Choosing the proper filter is critical to ensuring your fluid system performs properly, which is where working with a reliable supplier can help. With their expertise, your supplier should be able to recommend the right filter for you. Typically, they will suggest one of the following three types:
- Particulate filters. These common filters are used to remove particulate contaminants and are suitable for general industrial gas and liquid filtration. Here, a filter element simply stops particulates from continuing down the process line. In-line particulate filters are typically available for welded applications, in which case they are not serviceable, or non-welded applications, in which they can be removed from the system, cleaned and replaced. Tee-type particulate filters, meanwhile, allow filtering elements to be maintained or replaced without removing the body from the system, creating some maintenance advantages.
- Coalescing filters (Figure 3b). This type of filter is commonly used in online analyzer applications and is suitable for gas filtration. Here, the filter element captures fine liquid droplets suspended in the gas forcing them to coalesce (or form large drops) within the filter element. These drops are forced to the outside of the element by gas flow and gravity; liquid then exits the filter through a drain port.
- Ultrahigh-purity filters (Figure 3c). For applications in which purity must be maintained at all costs, ultrahigh-purity filters are available that can achieve a particle removal rating greater than 99.99% at 0.003 µm at maximum flow rate. These filters are not typically required for general industrial applications and are more commonly found in semiconductor applications.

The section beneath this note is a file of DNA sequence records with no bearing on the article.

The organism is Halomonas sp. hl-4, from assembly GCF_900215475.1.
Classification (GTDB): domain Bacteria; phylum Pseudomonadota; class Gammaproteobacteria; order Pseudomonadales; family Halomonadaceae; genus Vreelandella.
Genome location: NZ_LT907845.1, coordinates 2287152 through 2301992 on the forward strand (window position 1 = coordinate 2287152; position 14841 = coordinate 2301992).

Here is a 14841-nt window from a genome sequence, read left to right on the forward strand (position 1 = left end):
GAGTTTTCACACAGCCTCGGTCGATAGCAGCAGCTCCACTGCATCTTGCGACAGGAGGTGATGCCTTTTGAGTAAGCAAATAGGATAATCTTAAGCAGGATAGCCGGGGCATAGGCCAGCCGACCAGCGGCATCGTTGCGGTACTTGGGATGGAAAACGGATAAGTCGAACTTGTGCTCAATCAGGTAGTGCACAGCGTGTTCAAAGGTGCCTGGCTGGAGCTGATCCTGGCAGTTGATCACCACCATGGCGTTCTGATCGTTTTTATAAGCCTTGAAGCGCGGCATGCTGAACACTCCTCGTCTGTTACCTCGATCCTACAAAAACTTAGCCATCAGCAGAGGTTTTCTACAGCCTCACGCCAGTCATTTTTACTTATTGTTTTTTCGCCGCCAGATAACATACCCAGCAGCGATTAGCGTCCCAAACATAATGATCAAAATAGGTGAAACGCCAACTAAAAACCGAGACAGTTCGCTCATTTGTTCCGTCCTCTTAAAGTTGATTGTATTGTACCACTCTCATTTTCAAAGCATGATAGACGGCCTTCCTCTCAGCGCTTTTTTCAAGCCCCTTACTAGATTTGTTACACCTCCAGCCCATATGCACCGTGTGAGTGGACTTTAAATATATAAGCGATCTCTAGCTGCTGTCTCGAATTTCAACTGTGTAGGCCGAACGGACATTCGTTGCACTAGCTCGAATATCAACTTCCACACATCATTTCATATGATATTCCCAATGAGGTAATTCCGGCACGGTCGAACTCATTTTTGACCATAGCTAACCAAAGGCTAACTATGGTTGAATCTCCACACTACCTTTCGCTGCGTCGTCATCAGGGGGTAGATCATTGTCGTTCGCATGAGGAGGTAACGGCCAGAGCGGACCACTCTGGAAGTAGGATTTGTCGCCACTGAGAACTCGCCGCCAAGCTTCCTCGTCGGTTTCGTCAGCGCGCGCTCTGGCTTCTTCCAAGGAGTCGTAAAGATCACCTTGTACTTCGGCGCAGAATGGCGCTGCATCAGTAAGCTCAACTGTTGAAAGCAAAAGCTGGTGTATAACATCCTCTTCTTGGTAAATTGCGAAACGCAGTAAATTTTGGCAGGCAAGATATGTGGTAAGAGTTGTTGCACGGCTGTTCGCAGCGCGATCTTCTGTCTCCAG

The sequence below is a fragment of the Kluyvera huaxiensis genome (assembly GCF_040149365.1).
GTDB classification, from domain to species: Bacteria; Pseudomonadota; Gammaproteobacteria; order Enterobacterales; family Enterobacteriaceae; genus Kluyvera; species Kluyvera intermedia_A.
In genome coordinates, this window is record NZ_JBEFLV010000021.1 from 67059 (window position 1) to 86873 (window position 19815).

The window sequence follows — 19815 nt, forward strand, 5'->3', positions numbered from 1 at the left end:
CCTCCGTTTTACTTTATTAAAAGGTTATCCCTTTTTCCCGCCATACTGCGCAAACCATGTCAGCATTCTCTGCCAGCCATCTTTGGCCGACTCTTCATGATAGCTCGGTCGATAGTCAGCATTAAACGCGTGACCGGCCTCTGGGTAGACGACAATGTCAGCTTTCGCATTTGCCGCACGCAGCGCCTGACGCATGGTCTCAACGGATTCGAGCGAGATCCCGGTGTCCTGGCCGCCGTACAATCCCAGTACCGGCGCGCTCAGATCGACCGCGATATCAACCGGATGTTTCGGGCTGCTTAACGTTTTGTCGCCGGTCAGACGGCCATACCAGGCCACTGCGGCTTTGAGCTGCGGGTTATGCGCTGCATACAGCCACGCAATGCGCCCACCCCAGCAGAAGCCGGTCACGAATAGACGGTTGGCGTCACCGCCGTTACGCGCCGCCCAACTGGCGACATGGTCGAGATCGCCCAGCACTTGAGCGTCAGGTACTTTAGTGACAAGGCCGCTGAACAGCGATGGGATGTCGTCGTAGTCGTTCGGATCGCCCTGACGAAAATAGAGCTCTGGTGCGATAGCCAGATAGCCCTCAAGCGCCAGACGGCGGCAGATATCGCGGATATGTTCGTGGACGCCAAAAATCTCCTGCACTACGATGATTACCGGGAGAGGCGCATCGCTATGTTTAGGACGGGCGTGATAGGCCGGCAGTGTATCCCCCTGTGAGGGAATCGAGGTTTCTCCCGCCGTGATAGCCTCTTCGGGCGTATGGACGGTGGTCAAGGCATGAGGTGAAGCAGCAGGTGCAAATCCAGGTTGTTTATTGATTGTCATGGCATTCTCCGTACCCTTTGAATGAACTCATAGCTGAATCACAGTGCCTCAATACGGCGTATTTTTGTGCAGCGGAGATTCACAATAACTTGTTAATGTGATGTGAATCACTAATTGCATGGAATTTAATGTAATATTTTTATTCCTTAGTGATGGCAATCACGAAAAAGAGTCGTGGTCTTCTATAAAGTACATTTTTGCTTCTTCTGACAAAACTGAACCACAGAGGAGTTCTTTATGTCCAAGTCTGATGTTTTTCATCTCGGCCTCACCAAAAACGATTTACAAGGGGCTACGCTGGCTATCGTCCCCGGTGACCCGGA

Once you have selected the right filter, check to ensure it is compatible with the end connections in your system. Investigate the materials from which the filter is made and determine if they can withstand the specific process conditions for your application. For example, some fluids may damage common stainless steels. In those instances, a higher grade of stainless steel may be necessary not only in the filters, but also in the rest of the components.
How to install and maintain your filters
Before a filter can keep contaminants out of your fluid system, it must be installed properly. When considering how to install your filters, think about tube fittings because the two are similar. The flow arrow will decide which ports are inlets and outlets, which will indicate which way the fluid will flow. Read and follow the manufacturer’s instructions for guidance. Since filters must be serviced on a regular basis to remain functional, they should be easily seen and accessible to a maintenance technician. They should also be stored in places where they are protected from damage.
It is important to remember that filters cannot just be installed and forgotten. They should be cleaned and maintained regularly, because over time they will become clogged with contaminants, hindering their proper functioning. You should consider implementing a preventive maintenance schedule for your filters as well as looking for signs that they are not operating properly, like a drop in downstream pressure.
When a filter becomes clogged and cannot be cleaned, follow these steps to remove and replace it:
- Isolate the filter from the system.
- Stabilize the body with a wrench and loosen the filter’s bonnet.
- Remove the dirty or clogged filtration element and replace it with a new one.
Using filters in the right places can keep your critical fluid system components in working order for longer. This allows your facility to produce reliable results and high-quality products. Working with a reputable filter supplier who can advise you on which filters you need for specific applications will help to ensure your industrial fluid system will function well and keep your facility safe and profitable for a long time to come.
Note: An original version of this article appeared on the Swagelok Reference Point blog here.
Bill Ference is a senior applications engineer for Swagelok Company.